- Since TP2 failed, the main vacuum volume has been pumped down by TP1 and TP3. However TP3 is not capable to handle the large pressure difference at the early stage of the turbo pumping. This cause TP3 to have excessive heating or even thermal shutdown.
- The remedy is to put a gate valve between TPs and the main vacuum to limit the amount of gas flowing into the TPs. This indeed slows down the pumping speed of turbo, but this is not the dominant part of the pumping time.
- Comfirmed TP1 is isolated.
- Unscrewed the flange of TP1.
- Remove TP1. This required to lift up TP1 with some shim as the nuts interferes with the TP1 body. (Attachment1, 2, 3)
- Now remove 10inch flange adapter. (Attachment4)
-Attach 10"-8" adapter and 8" rotational sleeve. (Attachment5)
- Attachment1: Removed the thermal cap. Checked the temperature of the oven. It was totally cold.
- Attachment2: Confirmed the RGA section was isolated. The pumps for the RGA was left running.
- Attachment3: Closed the main valve. The pumps for the main volume was left running.
- Attachment4: Started removing the rid. This did not change the gause readings as they were isolated from the venting main volume.
- Attachment5: Opened the rid. Took the components out on a UHV foil bag. The rid was replaced but loosely held by a few screws with the old gasket, just to protect the frange and the volume from rough dusts.
I traced a cable from the OMC electrical feedthrough flanges to find the DCPD/OMMT Satellite Box (D060105). I couldn't find the DCC number or mention of the box anywhere except this old elog.
Gautam and I supplied the box with power and tested what we think is the bias for the PD, but don't read any bias... we tracked down the problem to a suspicious cable, labelled.
We confirmed that the board supplies the +5V bias that Rich told us we should supply to the PDs.
We tested the TFs for the board from the PD input pins to output pins with a 100kHz low pass (attached, sorry no phase plots). The TFs look flat as expected. The unfiltered outputs of the board appear bandpassed; we couldn't identify why this was from the circuit diagram but didn't worry too much about it, as we can plan to use the low passed outputs.
In order to power the heater setup to be installed in the ETMY chamber, we took the Sorensen DSC33-33E power supply from the Xend rack which was supposed to power the heater for the seismometer setup.
We modified the J3 connector behind in such a way to allow a remote control (unsoldered pins 9 and 8).
Now pins 9 and 12 need to be connected to a BNC cable running to the EPICS.
RXA update: the Sorensen's have the capability to be controlled by an external current source, voltage source, or resistive load. We have configured it so that 0-5V moves the output from 0-33 V. There is also the possibility to make it a current source and have the output current (rather than voltage) follow the control voltage. This might be useful since out heater resistance is changing with temperature.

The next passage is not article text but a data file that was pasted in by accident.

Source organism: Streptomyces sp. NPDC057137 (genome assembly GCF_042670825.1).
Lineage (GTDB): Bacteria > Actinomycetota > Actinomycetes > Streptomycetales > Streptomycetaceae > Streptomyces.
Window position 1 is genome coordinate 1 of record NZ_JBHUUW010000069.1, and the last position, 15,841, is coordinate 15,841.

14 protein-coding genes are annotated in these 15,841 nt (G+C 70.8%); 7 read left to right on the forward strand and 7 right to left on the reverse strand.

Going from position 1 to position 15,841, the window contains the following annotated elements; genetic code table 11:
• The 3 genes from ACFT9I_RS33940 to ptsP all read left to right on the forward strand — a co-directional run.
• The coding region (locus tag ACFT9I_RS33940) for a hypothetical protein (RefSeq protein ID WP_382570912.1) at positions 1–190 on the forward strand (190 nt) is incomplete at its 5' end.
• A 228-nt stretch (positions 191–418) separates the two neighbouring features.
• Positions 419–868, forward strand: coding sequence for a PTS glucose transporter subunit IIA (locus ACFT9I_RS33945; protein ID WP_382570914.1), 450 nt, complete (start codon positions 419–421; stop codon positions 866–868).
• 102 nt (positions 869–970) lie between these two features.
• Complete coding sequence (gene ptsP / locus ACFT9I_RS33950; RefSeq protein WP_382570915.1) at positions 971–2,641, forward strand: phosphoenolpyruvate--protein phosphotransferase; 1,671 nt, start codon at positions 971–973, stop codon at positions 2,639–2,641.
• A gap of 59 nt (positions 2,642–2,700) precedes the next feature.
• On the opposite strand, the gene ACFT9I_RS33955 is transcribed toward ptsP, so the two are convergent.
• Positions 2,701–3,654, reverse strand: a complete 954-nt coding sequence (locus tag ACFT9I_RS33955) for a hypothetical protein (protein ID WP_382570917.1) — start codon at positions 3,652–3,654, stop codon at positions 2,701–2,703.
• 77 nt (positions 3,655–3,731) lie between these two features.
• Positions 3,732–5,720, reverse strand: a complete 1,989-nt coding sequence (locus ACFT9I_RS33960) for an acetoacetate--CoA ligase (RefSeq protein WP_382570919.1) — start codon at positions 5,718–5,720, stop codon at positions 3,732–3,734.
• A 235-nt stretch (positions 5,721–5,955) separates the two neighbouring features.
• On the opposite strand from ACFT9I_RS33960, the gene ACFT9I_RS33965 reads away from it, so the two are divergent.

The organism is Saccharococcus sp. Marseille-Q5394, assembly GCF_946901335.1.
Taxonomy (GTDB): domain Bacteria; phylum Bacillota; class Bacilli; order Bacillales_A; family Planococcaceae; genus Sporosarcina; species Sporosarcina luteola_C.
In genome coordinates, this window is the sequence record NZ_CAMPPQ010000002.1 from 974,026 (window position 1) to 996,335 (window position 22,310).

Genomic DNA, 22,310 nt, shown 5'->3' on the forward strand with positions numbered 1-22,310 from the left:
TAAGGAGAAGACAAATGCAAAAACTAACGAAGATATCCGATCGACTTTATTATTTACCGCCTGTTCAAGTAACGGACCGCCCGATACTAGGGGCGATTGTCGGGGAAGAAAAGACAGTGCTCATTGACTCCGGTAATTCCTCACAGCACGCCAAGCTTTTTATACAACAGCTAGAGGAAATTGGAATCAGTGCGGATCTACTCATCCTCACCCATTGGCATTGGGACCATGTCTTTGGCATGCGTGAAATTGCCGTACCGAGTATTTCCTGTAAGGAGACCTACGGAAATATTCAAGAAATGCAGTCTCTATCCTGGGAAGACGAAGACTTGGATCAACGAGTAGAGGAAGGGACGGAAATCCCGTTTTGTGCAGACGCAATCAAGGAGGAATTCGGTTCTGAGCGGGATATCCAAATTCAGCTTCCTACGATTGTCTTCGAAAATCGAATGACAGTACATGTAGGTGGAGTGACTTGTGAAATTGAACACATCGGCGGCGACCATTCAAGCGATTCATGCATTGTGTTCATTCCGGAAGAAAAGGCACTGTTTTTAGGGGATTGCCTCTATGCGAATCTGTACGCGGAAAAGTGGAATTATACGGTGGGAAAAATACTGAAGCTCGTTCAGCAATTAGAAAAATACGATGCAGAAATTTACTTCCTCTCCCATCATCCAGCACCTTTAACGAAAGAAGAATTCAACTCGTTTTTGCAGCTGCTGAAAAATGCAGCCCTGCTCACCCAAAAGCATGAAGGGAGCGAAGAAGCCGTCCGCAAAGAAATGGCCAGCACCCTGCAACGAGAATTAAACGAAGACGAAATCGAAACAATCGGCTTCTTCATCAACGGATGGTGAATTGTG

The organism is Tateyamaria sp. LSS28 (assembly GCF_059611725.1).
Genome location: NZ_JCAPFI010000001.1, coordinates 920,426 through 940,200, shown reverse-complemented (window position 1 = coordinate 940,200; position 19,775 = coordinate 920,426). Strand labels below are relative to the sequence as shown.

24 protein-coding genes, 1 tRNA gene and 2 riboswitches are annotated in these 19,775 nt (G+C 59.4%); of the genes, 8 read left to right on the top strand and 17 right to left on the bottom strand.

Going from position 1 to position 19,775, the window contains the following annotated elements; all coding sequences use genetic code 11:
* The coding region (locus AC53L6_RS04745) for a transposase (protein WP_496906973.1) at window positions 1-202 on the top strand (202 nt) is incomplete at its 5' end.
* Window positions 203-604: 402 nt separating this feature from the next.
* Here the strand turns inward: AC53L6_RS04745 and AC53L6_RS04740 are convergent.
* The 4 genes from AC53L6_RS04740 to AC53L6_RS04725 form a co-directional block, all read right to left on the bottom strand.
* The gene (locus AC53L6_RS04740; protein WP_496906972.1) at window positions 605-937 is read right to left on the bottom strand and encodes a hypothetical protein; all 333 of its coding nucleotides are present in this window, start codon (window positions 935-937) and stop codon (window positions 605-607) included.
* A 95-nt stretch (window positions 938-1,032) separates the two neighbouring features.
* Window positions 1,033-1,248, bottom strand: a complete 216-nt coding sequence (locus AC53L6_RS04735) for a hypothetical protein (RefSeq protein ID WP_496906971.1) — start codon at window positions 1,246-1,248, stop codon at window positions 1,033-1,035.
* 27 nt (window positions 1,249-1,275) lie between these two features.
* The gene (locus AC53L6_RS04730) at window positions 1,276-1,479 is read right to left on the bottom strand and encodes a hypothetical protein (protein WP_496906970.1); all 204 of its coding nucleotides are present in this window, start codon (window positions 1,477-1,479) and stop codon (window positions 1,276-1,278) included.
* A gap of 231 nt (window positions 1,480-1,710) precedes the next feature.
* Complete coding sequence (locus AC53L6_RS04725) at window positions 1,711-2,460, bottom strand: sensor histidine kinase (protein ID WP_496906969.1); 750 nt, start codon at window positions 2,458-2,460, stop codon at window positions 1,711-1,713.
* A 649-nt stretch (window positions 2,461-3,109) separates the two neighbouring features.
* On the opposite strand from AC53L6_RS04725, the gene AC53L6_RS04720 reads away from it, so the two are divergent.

I tried to reduce the overfitting problem in previous neural network by reducing the number of nodes and layers and by varying the learning rate, beta factors (exponential decay rates of moving first and second moments) of Nadam optimizer assuming error of 5% is reasonable.
32 * 32 image frames (converted to 1d array & pixel values of 0 to 255 normalized) of simulated video by applying sine signal to move beam spot in pitch with frequency 0.2Hz and at 10 frames per second.
Total: 300 cycles , Train: 60 cycles, Validation: 90 cycles, Test: 150 cycles
4 nodes 1 node
Learning rate = 0.00001, beta_1 = 0.8 (default value in Keras = 0.9), beta_2 = 0.85 (default value in Keras = 0.999)
Plot of predicted output by neural network, applied input signal & residual error given in 1st attachment.
Changed number of nodes in hidden layer from 4 to 8. All other parameters same.
These plots show that when residual error increases basically the output of neural network has a smaller amplitude compared to the applied signal. This kind of training error is unclear to me.
When beta parameters of optimizer is changed farther from 1, error increases.
I went to the Y-end and took more photos of the cable stand. These revealed that in-vac pin #13 is connected to the shield of the cable (P.2). This in-vac pin #13 corresponds to in-air pin #1. So in the end, we bunch the pins in the following order.
After getting the go ahead from Steve, I removed the physical beam block on the PSL table, sent the beam into the IFO, and re-aligned the MC to lock at low power. I've also revived my low power autolocker (running on megatron), seems to work okay though the gains may not be optimal, but it seems to do the job for now. Nominal transmission when well aligned at low power is ~1200cts. I briefly checked Y arm alignment with the green, seems okay, but didn't try locking the Y arm yet. All doors are still on, and I'm closing the PSL shutter again while Keerthana and Sandrine are working near the AS table.